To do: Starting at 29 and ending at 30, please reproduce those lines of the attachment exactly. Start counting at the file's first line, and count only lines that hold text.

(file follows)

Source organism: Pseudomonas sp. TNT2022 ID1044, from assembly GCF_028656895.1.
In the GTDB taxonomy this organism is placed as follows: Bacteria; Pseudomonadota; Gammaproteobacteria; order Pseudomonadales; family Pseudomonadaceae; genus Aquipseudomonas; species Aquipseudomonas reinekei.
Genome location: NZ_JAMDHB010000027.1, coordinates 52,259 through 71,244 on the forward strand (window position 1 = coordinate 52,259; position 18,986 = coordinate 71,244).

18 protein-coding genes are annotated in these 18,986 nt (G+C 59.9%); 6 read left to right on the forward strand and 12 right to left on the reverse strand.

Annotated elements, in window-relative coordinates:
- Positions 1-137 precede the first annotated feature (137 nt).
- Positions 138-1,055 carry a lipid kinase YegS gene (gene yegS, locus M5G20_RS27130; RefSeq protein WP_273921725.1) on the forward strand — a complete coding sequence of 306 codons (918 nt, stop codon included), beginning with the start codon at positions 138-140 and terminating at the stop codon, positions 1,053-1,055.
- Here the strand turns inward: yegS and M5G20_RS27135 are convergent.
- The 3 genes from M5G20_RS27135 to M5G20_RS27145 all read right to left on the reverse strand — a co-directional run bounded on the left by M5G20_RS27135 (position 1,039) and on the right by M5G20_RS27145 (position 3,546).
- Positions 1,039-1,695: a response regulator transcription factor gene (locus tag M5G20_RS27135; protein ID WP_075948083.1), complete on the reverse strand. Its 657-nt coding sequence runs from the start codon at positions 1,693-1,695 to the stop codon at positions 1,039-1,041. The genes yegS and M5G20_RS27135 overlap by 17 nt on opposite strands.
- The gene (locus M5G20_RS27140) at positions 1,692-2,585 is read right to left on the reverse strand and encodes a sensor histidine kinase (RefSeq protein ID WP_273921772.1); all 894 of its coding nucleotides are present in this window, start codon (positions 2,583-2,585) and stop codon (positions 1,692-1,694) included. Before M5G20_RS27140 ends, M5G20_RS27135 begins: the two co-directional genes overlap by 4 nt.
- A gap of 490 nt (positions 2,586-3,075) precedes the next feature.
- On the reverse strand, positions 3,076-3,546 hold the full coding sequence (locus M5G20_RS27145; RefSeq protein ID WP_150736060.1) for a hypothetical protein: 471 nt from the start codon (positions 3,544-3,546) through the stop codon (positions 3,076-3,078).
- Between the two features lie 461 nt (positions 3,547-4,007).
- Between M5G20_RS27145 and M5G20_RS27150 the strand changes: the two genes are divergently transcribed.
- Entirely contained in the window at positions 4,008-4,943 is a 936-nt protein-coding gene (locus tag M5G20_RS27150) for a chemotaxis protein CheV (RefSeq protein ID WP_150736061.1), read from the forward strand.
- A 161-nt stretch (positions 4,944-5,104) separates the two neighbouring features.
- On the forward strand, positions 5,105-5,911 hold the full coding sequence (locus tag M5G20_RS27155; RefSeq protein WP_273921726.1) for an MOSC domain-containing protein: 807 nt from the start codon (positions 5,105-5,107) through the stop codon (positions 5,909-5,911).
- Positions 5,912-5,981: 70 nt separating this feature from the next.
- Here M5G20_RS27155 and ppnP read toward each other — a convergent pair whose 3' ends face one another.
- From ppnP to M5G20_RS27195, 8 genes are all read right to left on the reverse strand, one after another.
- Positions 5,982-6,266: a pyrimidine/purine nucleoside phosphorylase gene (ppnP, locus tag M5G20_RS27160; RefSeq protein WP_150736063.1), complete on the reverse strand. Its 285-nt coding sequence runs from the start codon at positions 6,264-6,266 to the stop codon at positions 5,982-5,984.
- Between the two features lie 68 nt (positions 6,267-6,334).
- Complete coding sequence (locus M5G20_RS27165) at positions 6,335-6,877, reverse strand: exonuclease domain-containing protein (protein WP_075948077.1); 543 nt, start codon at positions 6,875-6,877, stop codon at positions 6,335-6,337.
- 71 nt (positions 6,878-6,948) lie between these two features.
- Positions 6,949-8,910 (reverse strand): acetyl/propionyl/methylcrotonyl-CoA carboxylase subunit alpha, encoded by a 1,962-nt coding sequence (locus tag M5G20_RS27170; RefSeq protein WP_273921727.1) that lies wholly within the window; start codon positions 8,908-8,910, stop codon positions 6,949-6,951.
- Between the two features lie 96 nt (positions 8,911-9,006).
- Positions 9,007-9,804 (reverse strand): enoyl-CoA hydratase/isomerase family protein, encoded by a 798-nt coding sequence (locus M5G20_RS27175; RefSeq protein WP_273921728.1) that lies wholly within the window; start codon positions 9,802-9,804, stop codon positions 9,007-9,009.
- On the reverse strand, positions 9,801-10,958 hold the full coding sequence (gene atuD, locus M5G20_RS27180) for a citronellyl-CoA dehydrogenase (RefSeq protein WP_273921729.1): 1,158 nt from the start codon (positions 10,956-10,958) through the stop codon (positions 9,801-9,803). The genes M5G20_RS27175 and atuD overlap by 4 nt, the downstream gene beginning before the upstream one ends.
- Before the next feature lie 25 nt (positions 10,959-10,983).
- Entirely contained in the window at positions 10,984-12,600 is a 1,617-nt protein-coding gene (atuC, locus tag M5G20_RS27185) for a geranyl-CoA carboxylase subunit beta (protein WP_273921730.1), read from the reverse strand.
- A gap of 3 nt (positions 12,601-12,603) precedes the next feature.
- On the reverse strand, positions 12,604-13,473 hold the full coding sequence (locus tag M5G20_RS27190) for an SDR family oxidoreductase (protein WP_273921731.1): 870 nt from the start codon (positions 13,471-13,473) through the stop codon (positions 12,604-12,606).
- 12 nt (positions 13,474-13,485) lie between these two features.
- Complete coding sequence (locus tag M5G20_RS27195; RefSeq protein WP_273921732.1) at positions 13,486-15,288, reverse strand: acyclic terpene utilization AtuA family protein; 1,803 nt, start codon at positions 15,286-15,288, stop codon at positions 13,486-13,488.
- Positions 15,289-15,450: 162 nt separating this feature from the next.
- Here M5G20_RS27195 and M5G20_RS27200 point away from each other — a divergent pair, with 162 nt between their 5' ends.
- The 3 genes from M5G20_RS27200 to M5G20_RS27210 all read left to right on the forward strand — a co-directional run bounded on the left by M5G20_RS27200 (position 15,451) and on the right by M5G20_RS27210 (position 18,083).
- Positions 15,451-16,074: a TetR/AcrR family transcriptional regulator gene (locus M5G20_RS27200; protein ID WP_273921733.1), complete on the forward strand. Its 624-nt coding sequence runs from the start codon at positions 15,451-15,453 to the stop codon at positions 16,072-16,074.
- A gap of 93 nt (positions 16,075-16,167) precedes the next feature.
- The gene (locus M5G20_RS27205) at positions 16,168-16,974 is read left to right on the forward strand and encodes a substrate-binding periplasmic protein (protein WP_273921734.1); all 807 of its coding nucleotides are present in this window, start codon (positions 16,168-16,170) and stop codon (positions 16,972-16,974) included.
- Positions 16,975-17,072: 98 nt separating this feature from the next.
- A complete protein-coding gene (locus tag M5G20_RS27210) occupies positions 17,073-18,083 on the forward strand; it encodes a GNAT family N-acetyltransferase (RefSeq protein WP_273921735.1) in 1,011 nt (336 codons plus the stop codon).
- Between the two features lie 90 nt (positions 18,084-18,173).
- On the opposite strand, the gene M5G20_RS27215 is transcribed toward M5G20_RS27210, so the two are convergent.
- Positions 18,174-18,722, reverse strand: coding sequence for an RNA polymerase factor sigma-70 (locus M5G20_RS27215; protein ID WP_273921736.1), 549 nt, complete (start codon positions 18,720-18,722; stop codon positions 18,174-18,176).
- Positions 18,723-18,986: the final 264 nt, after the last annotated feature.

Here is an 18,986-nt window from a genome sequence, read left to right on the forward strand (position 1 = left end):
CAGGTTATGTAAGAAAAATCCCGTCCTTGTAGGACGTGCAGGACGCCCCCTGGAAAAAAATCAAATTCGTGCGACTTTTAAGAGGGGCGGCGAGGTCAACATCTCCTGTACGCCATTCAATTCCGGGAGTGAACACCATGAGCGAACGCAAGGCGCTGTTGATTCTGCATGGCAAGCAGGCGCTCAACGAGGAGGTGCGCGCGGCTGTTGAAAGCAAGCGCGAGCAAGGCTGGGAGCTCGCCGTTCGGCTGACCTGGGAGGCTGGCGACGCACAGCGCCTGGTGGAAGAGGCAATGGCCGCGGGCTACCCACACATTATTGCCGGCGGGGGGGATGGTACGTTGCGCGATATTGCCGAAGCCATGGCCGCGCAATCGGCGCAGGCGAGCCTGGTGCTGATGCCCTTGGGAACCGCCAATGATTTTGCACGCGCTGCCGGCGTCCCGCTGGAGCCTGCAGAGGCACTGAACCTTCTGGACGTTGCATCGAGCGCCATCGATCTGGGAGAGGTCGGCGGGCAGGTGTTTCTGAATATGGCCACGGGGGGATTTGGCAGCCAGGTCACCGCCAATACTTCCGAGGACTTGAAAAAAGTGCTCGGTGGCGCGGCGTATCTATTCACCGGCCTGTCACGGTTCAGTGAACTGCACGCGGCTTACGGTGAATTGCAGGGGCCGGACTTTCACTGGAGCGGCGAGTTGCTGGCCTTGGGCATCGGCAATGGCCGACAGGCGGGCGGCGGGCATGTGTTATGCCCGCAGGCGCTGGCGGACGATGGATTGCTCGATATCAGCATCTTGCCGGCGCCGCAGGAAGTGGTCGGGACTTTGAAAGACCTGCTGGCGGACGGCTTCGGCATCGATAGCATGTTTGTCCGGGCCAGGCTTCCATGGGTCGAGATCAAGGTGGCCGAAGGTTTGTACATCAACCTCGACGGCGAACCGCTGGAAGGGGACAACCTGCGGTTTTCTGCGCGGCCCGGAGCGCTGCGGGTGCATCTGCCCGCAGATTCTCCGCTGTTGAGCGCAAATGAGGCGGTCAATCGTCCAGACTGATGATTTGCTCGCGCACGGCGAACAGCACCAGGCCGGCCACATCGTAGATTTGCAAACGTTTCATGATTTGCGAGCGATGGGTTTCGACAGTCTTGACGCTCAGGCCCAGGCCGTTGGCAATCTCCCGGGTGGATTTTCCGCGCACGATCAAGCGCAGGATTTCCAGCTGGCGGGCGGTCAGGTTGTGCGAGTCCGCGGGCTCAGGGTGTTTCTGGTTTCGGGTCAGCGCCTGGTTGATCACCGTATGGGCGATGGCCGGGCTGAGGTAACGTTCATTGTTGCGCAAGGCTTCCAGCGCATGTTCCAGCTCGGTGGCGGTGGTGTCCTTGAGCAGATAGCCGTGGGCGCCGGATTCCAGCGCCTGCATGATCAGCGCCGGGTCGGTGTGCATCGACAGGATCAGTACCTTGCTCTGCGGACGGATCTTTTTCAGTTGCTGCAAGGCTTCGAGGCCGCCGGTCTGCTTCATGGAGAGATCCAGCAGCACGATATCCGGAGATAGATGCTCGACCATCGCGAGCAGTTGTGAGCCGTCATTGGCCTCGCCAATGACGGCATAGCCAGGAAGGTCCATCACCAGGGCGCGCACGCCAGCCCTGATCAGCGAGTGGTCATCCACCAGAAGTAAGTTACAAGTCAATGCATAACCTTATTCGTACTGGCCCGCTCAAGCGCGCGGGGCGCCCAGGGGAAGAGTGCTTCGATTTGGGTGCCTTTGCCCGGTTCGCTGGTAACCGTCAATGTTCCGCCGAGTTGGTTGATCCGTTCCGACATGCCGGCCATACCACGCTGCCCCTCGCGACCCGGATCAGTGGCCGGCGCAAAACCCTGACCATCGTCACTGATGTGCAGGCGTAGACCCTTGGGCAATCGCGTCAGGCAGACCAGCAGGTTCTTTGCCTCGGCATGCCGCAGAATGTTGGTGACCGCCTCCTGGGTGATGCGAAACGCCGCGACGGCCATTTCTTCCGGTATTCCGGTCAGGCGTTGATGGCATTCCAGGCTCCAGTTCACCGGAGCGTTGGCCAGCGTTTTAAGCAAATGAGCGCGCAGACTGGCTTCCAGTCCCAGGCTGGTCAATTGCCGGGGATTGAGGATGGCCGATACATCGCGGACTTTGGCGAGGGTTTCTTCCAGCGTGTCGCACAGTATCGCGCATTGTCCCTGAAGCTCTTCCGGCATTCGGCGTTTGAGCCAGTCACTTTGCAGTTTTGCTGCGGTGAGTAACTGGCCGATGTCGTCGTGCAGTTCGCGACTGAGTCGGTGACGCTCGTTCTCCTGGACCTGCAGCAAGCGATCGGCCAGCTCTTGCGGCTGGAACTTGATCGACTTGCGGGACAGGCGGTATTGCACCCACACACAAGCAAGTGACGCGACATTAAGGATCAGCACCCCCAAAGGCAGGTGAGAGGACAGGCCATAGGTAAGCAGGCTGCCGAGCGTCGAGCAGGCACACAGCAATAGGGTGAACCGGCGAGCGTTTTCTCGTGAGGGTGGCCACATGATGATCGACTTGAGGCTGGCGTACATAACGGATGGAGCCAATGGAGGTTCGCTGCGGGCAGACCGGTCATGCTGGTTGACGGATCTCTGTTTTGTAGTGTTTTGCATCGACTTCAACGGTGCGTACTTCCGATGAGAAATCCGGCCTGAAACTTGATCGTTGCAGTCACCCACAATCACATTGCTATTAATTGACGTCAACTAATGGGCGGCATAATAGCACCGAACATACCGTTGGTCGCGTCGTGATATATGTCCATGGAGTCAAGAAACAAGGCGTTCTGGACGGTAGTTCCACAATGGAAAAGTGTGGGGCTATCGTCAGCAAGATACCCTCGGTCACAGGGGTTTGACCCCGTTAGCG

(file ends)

- On the reverse strand, positions 9,801-10,958 hold the full coding sequence (gene atuD, locus M5G20_RS27180) for a citronellyl-CoA dehydrogenase (RefSeq protein WP_273921729.1): 1,158 nt from the start codon (positions 10,956-10,958) through the stop codon (positions 9,801-9,803). The genes M5G20_RS27175 and atuD overlap by 4 nt, the downstream gene beginning before the upstream one ends.
- Before the next feature lie 25 nt (positions 10,959-10,983).